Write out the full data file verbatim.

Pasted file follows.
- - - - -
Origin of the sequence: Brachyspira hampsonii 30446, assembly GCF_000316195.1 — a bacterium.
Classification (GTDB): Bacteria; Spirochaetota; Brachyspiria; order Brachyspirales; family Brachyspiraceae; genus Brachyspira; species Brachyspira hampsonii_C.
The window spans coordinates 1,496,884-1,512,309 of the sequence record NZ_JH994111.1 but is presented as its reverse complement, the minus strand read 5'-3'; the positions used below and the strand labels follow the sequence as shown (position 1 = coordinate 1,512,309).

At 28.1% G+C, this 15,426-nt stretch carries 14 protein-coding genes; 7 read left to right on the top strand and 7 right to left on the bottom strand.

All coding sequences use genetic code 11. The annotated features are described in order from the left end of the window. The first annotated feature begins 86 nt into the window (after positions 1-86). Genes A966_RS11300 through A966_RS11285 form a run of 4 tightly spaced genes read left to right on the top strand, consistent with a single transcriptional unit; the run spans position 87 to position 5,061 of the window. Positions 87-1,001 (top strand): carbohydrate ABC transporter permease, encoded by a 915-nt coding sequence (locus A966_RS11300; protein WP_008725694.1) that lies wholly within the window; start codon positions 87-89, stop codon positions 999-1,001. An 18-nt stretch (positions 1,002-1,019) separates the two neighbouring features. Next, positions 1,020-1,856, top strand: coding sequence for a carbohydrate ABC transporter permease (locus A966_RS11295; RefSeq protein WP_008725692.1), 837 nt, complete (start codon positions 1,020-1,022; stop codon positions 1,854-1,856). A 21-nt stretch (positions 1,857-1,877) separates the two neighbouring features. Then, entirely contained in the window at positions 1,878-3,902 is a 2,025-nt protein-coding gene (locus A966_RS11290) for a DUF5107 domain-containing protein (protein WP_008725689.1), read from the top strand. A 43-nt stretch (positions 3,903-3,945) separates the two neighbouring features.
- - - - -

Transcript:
Origin of the sequence: Brachyspira hampsonii 30446, assembly GCF_000316195.1 — a bacterium.
Classification (GTDB): Bacteria; Spirochaetota; Brachyspiria; order Brachyspirales; family Brachyspiraceae; genus Brachyspira; species Brachyspira hampsonii_C.
The window spans coordinates 1,496,884-1,512,309 of the sequence record NZ_JH994111.1 but is presented as its reverse complement, the minus strand read 5'-3'; the positions used below and the strand labels follow the sequence as shown (position 1 = coordinate 1,512,309).

At 28.1% G+C, this 15,426-nt stretch carries 14 protein-coding genes; 7 read left to right on the top strand and 7 right to left on the bottom strand.

All coding sequences use genetic code 11. The annotated features are described in order from the left end of the window. The first annotated feature begins 86 nt into the window (after positions 1-86). Genes A966_RS11300 through A966_RS11285 form a run of 4 tightly spaced genes read left to right on the top strand, consistent with a single transcriptional unit; the run spans position 87 to position 5,061 of the window. Positions 87-1,001 (top strand): carbohydrate ABC transporter permease, encoded by a 915-nt coding sequence (locus A966_RS11300; protein WP_008725694.1) that lies wholly within the window; start codon positions 87-89, stop codon positions 999-1,001. An 18-nt stretch (positions 1,002-1,019) separates the two neighbouring features. Next, positions 1,020-1,856, top strand: coding sequence for a carbohydrate ABC transporter permease (locus A966_RS11295; RefSeq protein WP_008725692.1), 837 nt, complete (start codon positions 1,020-1,022; stop codon positions 1,854-1,856). A 21-nt stretch (positions 1,857-1,877) separates the two neighbouring features. Then, entirely contained in the window at positions 1,878-3,902 is a 2,025-nt protein-coding gene (locus A966_RS11290) for a DUF5107 domain-containing protein (protein WP_008725689.1), read from the top strand. A 43-nt stretch (positions 3,903-3,945) separates the two neighbouring features.